5 speakers 15 minutes each

Thu 15th Nov 2018

Frontiers of Health

The Tabernacle

7:00pm

SoldOut

Suzanne O’Sullivan

Suzanne O’Sullivan

Dr Suzanne O’Sullivan has been a consultant in neurology since 2004, first working at The Royal London Hospital and now as a consultant in clinical neurophysiology and neurology at The National Hospital for Neurology and Neurosurgery, and for a specialist unit based at the Epilepsy Society. She specialises in the investigation of complex epilepsy and also has an active interest in psychogenic disorders.

Suzanne’s book about psychosomatic illness, It's All in Your Head, won both the Wellcome Book Prize and the Royal Society of Biology Book Prize.

‘Remarkable… It should be on the reading list of every medical student’ - P.D. Smith, Guardian on Brainstorm

Chris van Tulleken

Chris van Tulleken

Dr. Chris van Tulleken is an infectious diseases doctor at UCLH, and one of the BBC’s leading science presenters having worked on many flagship Health & Science programs. In 2017, Chris’ concerns about antibiotic resistance and over-reliance on prescription drugs led him to create a campaigning series for BBC One; ‘The Dr Who Gave up Drugs’, which generated a huge volume of letters and emails, having struck a chord with the nation. In 2018, he turned the focus of the topic to children with the second series, which received rave reviews. Another highlight of 2017, was Chris’ BBC1 film The Truth About...HIV - a programme supported by HRH Prince Harry, and Sir Elton John. Operation Ouch, Chris and twin brother Xand’s double BAFTA & Broadcast award winning series for CBBC, continues to delight audiences around the world, with Series 7 being filmed in 2018. Throughout the series the twins create fun and often disgusting experiments to help kids learn how the human body works. The programme results in fan mail from around the world from a young audience who want to know, above all, what they need to do to become doctors. Their second Operation Ouch tour of Australia this January was a huge hit and they hope to bring the fun to their British fans with a tour in 2018.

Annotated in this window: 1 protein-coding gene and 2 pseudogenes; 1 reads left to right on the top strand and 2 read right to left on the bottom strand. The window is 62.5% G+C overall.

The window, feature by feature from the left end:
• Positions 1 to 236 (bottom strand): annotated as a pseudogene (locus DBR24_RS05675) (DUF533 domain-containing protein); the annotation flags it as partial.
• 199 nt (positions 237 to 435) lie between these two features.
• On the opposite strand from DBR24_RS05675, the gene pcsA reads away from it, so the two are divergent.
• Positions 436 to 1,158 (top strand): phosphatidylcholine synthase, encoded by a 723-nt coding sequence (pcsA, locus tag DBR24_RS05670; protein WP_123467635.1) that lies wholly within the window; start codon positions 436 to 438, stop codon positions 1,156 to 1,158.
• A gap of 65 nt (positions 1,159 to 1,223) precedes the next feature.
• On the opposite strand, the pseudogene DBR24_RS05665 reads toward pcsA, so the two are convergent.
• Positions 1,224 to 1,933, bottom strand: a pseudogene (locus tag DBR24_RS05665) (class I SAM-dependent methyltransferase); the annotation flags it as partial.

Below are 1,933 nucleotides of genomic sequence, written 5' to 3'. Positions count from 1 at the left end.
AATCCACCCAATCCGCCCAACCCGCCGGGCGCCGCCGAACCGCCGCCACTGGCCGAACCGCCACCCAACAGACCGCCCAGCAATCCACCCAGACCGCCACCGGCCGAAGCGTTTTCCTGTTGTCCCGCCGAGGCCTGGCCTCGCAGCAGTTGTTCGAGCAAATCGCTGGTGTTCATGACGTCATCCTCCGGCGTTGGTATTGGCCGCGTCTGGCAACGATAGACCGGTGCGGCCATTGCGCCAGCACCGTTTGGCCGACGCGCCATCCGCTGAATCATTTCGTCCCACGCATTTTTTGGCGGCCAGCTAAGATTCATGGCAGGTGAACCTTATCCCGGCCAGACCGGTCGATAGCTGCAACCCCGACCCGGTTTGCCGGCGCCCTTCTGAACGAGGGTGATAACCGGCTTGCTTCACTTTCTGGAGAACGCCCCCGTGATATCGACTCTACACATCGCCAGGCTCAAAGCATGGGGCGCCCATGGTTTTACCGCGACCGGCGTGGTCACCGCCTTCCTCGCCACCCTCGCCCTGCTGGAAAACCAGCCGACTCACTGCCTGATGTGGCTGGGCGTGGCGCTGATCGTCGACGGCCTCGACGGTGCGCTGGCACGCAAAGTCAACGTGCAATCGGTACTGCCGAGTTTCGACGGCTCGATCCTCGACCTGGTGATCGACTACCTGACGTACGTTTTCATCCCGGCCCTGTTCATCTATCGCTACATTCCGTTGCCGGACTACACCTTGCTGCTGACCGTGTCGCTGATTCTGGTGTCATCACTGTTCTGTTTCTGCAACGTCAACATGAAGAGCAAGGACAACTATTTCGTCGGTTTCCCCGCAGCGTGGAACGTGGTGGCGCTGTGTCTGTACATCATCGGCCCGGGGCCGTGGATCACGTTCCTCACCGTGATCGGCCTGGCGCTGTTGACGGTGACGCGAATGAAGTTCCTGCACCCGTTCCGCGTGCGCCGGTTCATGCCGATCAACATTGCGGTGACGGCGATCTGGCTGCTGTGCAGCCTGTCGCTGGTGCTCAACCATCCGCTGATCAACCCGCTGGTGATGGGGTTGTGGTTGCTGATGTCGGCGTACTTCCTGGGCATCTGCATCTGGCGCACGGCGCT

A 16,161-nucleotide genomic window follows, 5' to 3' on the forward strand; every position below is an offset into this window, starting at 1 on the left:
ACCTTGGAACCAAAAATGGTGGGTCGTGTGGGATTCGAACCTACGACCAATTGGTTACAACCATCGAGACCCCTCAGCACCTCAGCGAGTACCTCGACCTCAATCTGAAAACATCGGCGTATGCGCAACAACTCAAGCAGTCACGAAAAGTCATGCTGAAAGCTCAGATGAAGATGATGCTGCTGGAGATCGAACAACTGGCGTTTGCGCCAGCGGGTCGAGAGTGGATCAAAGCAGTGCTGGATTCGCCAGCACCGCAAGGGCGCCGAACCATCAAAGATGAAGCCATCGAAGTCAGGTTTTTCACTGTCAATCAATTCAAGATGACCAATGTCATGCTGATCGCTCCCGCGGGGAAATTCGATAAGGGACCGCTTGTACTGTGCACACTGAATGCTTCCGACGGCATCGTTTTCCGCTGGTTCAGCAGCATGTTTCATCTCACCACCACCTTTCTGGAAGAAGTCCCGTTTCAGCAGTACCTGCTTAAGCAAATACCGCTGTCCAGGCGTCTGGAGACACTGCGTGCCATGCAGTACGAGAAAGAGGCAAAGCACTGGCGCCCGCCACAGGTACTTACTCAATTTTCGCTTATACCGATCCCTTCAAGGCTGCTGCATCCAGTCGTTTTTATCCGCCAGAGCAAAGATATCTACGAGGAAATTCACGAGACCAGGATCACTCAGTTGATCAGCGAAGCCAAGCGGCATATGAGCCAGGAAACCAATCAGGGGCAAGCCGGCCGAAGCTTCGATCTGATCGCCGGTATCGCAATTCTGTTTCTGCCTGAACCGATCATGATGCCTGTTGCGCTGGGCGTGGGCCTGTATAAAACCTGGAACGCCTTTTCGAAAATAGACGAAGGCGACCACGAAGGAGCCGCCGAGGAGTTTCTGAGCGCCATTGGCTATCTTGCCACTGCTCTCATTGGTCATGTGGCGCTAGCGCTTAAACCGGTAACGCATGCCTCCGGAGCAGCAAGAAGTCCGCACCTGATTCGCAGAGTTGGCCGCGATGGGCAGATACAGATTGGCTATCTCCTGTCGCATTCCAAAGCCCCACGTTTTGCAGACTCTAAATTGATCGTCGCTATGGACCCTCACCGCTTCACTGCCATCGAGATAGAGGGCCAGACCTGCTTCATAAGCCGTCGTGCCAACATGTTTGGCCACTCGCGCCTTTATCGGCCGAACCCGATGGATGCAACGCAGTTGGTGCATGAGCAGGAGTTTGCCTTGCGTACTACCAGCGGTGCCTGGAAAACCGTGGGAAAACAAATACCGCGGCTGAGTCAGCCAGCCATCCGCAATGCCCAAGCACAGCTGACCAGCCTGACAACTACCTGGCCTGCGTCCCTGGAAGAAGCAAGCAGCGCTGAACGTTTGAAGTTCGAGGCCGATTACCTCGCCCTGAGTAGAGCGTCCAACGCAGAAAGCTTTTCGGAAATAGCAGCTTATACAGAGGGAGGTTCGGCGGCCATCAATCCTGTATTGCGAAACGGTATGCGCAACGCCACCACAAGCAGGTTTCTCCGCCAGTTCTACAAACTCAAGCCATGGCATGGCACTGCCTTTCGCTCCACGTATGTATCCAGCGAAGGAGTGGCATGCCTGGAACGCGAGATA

Chris and Xand’s programmes are often shaped by their readiness and ability to self-experiment and test out theories on one another (as clones, they are the ideal test and control) – whether changing their diets, exposing themselves to environmental extremes of heat, cold, sleeplessness, pain (sticking spikes through their faces and sticking cameras down their noses), Chris learns and informs his audience by becoming a patient himself. Last year saw Chris and Xand publish two new books - Operation Ouch! The HuMaual - a book all about human biology for children; and Secrets of the Human Body which accompanied aground-breaking BBC2 Science series. Chris and Xand grew up in London and both trained in medicine at Oxford University. Chris specialized in infectious disease and tropical medicine. He has worked as a doctor in some of the harshest and strangest environments on earth and trained the Army in survival. Chris’s expedition series Operation Iceberg for BBC Two saw a group of scientists adventure into the arctic exploring the formation and life of icebergs, whilst Chris and Xand’s debut series on Channel 4 Medicine Men Go Wild, (2008) saw them travel to remote locations such as Congo and South Georgia, in a hugely adventurous journey that sought to explore the limitations of Western Medicine. In 2016 Chris won the Max Perutz award at the Royal Institution for his HIV research.

Tim Spector

Tim Spector